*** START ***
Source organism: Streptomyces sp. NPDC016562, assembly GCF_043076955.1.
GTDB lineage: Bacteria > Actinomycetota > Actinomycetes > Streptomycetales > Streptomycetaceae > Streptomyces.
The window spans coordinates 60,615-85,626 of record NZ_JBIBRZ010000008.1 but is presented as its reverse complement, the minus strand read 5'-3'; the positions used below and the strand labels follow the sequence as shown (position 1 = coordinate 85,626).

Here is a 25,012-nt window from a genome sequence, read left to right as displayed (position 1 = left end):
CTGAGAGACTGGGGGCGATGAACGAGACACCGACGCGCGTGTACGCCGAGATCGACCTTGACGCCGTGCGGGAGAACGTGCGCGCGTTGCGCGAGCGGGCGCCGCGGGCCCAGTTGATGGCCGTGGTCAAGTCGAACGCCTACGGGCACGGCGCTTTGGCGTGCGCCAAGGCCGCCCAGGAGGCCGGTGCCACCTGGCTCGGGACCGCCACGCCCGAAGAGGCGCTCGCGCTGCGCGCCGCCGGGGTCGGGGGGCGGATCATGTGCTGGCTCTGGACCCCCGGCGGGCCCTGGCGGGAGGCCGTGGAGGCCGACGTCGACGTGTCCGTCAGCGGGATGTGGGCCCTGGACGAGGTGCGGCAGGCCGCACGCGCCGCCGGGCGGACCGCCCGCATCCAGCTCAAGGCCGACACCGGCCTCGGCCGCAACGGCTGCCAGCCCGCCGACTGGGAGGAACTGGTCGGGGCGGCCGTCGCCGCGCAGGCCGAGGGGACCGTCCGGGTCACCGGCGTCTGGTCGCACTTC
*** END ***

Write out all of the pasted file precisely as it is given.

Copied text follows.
Source organism: Streptomyces sp. NPDC016562, assembly GCF_043076955.1.
GTDB lineage: Bacteria > Actinomycetota > Actinomycetes > Streptomycetales > Streptomycetaceae > Streptomyces.
The window spans coordinates 60,615-85,626 of record NZ_JBIBRZ010000008.1 but is presented as its reverse complement, the minus strand read 5'-3'; the positions used below and the strand labels follow the sequence as shown (position 1 = coordinate 85,626).

Here is a 25,012-nt window from a genome sequence, read left to right as displayed (position 1 = left end):
CTGAGAGACTGGGGGCGATGAACGAGACACCGACGCGCGTGTACGCCGAGATCGACCTTGACGCCGTGCGGGAGAACGTGCGCGCGTTGCGCGAGCGGGCGCCGCGGGCCCAGTTGATGGCCGTGGTCAAGTCGAACGCCTACGGGCACGGCGCTTTGGCGTGCGCCAAGGCCGCCCAGGAGGCCGGTGCCACCTGGCTCGGGACCGCCACGCCCGAAGAGGCGCTCGCGCTGCGCGCCGCCGGGGTCGGGGGGCGGATCATGTGCTGGCTCTGGACCCCCGGCGGGCCCTGGCGGGAGGCCGTGGAGGCCGACGTCGACGTGTCCGTCAGCGGGATGTGGGCCCTGGACGAGGTGCGGCAGGCCGCACGCGCCGCCGGGCGGACCGCCCGCATCCAGCTCAAGGCCGACACCGGCCTCGGCCGCAACGGCTGCCAGCCCGCCGACTGGGAGGAACTGGTCGGGGCGGCCGTCGCCGCGCAGGCCGAGGGGACCGTCCGGGTCACCGGCGTCTGGTCGCACTTC